Army Gen. Joseph Votel, the head of U.S. Central Command, told members of the Senate Armed Services Committee that the U.S.-backed Syrian Democratic Forces currently hold more than 400 detainees.
U.S. Defense Secretary Jim Mattis has been urging reluctant allies to address the escalating crisis by taking responsibility for their citizens who have been captured. During a meeting of allied defense ministers in Rome last month, Mattis pressed them to use diplomatic, legal and other means to take back citizens detained in Syria to make sure they don't get back on the battlefield. And the subject came up again during a meeting of NATO defense ministers that followed.
"We are working with our partners in the government here to work to get them back to their countries so they can be prosecuted in accordance with their laws," Votel told senators on Tuesday.
Asked by Sen. Lindsey Graham, R-S.C., if there is a "credible" long-term plan to detain the fighters inside Syria, Votel said the U.S. is working on that now.
So far, however, those entreaties to allies have been largely unsuccessful. Officials have said that only one or two detainees have been returned to their country.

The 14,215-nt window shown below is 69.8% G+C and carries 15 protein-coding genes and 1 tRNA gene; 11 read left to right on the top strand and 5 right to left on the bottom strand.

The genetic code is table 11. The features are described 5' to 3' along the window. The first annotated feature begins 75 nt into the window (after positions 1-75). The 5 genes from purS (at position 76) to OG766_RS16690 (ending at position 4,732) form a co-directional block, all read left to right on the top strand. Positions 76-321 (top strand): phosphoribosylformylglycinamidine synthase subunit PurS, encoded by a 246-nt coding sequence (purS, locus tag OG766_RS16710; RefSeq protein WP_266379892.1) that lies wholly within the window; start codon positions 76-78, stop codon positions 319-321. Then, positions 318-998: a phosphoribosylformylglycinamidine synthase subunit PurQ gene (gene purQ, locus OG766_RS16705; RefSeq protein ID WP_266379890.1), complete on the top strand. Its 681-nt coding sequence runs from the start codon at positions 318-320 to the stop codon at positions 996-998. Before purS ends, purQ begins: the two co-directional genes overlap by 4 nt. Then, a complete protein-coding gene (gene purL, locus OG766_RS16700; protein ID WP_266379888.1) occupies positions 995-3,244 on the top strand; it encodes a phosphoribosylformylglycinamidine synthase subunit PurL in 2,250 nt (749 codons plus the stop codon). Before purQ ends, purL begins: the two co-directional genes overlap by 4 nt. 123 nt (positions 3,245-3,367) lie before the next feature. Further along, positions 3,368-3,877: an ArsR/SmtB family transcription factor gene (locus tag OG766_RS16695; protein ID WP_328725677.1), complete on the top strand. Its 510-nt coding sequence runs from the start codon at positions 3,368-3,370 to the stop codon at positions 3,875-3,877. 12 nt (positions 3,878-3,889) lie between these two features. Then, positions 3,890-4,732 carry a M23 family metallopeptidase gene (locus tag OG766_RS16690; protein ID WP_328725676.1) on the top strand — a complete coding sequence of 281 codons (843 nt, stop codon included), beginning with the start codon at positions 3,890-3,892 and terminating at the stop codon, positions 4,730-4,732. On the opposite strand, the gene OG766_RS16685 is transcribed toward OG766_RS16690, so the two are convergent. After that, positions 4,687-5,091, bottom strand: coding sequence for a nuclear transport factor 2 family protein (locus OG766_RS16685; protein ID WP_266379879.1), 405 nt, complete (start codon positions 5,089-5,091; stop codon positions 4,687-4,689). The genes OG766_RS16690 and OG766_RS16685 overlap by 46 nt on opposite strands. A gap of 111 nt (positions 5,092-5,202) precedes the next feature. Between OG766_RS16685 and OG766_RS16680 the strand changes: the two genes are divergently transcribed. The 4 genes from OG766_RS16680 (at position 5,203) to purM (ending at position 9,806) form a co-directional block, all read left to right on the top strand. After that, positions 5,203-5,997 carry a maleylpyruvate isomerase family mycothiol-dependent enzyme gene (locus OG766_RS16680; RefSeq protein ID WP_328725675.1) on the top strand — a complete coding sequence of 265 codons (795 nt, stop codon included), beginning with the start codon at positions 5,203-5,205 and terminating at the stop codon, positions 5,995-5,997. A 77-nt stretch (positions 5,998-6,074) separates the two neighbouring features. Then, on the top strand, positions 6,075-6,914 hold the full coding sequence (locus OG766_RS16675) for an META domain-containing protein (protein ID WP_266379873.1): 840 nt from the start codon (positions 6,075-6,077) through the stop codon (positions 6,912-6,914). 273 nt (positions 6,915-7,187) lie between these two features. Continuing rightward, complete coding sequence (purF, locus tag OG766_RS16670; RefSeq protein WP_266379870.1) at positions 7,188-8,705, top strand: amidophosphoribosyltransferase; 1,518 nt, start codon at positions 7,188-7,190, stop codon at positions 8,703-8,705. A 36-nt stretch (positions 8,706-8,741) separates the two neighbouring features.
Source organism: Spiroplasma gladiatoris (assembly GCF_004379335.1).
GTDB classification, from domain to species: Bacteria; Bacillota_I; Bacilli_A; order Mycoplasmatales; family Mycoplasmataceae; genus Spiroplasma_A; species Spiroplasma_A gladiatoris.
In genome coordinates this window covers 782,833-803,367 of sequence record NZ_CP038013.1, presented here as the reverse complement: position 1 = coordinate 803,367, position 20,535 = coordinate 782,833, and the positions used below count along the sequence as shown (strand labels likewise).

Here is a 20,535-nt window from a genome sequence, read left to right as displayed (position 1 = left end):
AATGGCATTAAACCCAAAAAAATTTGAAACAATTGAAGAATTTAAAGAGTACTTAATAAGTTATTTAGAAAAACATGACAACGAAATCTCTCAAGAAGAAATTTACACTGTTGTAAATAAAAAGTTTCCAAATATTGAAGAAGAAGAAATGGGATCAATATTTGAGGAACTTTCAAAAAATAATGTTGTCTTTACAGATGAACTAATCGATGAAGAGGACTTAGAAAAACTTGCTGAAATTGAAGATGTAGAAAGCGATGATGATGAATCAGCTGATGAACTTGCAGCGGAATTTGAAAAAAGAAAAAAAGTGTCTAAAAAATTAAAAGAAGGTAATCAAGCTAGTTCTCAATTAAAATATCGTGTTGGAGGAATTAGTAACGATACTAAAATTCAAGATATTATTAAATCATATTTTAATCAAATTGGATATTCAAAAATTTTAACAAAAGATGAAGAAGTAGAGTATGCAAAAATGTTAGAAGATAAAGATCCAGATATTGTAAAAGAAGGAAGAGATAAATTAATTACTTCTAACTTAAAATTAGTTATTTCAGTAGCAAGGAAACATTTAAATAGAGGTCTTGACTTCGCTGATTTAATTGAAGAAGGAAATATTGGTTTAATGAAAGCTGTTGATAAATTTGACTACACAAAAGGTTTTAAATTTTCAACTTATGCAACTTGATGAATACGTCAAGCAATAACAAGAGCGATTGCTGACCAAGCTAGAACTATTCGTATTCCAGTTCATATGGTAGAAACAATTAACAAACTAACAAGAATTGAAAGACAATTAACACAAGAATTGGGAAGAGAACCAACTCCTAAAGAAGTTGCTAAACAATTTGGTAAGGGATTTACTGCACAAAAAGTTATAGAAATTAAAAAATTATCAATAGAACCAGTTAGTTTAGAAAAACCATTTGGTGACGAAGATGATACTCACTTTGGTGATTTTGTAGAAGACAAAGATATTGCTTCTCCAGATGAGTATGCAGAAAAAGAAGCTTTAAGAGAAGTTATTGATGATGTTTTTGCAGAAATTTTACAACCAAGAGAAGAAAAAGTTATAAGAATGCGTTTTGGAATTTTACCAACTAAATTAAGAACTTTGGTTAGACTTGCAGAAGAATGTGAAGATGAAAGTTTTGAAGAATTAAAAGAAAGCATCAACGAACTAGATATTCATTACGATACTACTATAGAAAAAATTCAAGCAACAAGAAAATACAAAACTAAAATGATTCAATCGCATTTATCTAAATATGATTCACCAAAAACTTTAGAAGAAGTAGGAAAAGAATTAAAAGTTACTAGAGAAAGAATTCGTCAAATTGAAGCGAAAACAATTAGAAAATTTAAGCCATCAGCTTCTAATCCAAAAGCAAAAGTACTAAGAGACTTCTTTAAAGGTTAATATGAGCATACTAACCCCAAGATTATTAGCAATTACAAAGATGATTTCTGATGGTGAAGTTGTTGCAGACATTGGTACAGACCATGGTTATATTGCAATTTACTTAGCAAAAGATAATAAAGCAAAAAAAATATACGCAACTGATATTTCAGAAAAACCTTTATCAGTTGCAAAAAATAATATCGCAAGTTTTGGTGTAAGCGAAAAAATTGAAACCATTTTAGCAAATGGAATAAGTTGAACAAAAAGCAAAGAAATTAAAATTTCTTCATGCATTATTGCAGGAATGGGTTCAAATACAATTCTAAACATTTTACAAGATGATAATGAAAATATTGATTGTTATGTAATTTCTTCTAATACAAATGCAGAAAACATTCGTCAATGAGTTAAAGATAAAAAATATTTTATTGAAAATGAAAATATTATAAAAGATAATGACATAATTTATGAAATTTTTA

As an example, British officials made it clear they did not want to accept the return of two notorious British members of an Islamic State cell who were commonly dubbed "The Beatles" and were known for beheading hostages. The two men - El Shafee Elsheikh and Alexanda Amon Kotey - were captured in early January in eastern Syria and are being held by the SDF.
Belgium officials have also spoken against the return of any detainees to their country. Belgium Foreign Minister Didier Reynders has suggested that detainees be tried where they were captured.
Most of the foreign fighters are from the region, including Iraq and Saudi Arabia. Hundreds of them have fought alongside IS in recent years as it seized large parts of Syria, raising concerns they'll commit terrorism at home if they return.
The U.S. is mainly advising and working with the SDF and with other non-government organizations and the United Nations to ensure detainees get appropriate care, including food, beds and shelter from the weather. But the U.S. military in Syria doesn't have the funding or ability to actually solve detention facility shortages.
As the number of detainees increase, U.S. officials worry that the SDF will lose either the ability or the will to continue to hold them. Doing nothing, Mattis warned the allies, is not an option.
Associated Press writer Lorne Cook in Brussels contributed to this report.
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